As I have continued to develop in my work I appreciate my education more and more which is neat. Thank you Western & Langara!


i love this photoSometimes you get lucky. You meet the right people, and every time you have a conversation, you come away feeling invigorated and inspired.

Today, after a day that felt a little long, I had a meeting with someone for a project. Traffic was awful, the characters in the book I’m listening to are awful, and finding parking was a bear, making me late. It wouldn’t be untrue to say that I was a little grumpy.

Then I sat down, said hello, and was laughing and relaxed in minutes. We talked shop, we talked non-shop, we covered what we needed to cover, and kept going. I’ve spent the time since planning alternate social media strategies, thinking about how to create champions for other projects that I am involved in, how to find and engage and, and –

Some people are like that rush you get after going to a conference – that feeling of community, like minds, and potential, like the sky is the limit. It is wonderful.

I am fortunate enough to have more than one of these people in my life, and I hope that you do as well. Not just for shop talk, but a person who inspires you to write, or paint, or travel. Someone who really listens and hears, who discusses things that you both are interested in an passionate about and it inspires.

Hopefully they are a friend, or someone you can talk to when you need a top up. They might have a mentor-like role, or perhaps are family. But I wish that everyone has, or finds someone like this for them.

And I also hope that I (someday soon) will be able to have the same effect on others that these fantastic people have had on me.

That is something to aspire to.


After working in training for nearly eight years – I tend to hear a lot of “you are so patient” or “how are you so patient?” A bit strange to me, because patience with technology feels natural to me at this point, but I understand that it isn’t the same for everyone.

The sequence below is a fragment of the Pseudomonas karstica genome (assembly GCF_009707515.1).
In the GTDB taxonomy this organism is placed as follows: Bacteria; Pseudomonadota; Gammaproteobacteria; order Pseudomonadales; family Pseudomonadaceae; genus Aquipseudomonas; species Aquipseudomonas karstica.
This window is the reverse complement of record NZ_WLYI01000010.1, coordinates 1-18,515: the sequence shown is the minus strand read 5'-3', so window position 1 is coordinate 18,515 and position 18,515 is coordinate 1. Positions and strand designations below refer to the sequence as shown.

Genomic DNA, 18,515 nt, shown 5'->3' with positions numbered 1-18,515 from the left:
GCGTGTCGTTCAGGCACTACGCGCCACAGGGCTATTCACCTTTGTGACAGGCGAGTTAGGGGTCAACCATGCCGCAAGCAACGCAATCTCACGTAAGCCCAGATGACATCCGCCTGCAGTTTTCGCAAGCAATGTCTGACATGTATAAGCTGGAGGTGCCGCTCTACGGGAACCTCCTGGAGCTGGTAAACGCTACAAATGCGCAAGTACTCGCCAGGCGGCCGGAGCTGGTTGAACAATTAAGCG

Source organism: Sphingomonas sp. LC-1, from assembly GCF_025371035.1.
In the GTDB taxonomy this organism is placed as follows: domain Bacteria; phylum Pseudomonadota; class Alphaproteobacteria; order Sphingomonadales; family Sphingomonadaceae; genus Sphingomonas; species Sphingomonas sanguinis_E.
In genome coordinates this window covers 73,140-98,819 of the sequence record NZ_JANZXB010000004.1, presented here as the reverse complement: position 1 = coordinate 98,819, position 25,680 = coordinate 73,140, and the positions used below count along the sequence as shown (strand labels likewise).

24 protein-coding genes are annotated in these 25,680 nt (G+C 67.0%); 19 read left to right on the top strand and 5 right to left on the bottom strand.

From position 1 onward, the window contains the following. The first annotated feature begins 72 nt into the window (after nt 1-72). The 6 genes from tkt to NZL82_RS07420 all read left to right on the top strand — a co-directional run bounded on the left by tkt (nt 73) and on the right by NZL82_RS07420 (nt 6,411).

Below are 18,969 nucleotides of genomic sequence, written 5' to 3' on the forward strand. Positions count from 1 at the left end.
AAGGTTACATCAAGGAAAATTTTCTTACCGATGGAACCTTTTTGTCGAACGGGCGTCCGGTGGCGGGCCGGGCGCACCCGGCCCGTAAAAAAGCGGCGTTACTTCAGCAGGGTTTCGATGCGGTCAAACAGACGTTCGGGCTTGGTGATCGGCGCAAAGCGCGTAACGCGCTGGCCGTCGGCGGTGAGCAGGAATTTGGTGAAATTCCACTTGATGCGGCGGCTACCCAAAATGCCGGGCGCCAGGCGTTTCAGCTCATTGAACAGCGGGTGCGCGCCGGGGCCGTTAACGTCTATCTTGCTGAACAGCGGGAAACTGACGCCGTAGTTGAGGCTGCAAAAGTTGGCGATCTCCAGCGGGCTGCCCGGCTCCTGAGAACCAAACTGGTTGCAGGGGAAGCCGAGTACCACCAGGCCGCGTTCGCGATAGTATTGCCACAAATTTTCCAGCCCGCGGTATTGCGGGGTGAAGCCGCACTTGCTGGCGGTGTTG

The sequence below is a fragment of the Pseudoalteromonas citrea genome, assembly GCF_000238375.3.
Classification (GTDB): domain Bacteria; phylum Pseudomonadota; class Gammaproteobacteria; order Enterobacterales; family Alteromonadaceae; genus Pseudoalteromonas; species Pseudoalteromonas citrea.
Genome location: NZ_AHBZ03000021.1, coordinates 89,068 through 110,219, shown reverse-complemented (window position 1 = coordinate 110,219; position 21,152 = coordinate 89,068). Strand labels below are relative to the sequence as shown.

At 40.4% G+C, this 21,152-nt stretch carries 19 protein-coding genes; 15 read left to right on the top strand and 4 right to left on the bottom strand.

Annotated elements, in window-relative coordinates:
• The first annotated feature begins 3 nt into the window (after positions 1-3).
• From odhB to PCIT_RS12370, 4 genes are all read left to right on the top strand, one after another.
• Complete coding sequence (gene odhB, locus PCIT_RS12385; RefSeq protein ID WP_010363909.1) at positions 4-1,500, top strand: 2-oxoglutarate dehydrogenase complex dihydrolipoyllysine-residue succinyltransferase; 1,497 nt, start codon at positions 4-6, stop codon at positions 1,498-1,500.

I’ve been thinking a bit lately (as I often do) about why dealing with technology seems easier for some and not for others. And I am starting to think that working with technology helps, even if it hurts a bit at first. I think the below points are key concepts in building the mental models of adaptability and patience around technology.

It is okay to fail.

There is nothing quite like completing what you think are all of the steps correctly, and having the software or hardware not work. Luckily (most of the time) you haven’t broken anything, and can easily try again.

There is a lot of iteration in working with technology. Try once, adjust, try again. This is like the scientific method you learned in school, control (as many as possible) variables, change one, experiment, re-test.

You fail a lot when working with new tech, and sometimes even with something you are familiar with. Troubleshooting, and improving, is what you spend most of your time doing.

The reward for trying again is perhaps success. There is no reward for stopping at failure.

You don’t always have control over change.

Anyone who has worked with community members accessing their webmail after Yahoo! or Hotmail has made a style change, people feel lost and confused when change to the familiar occurs. And, with many technology changes, we, the users, don’t get to control when or how a change occurs.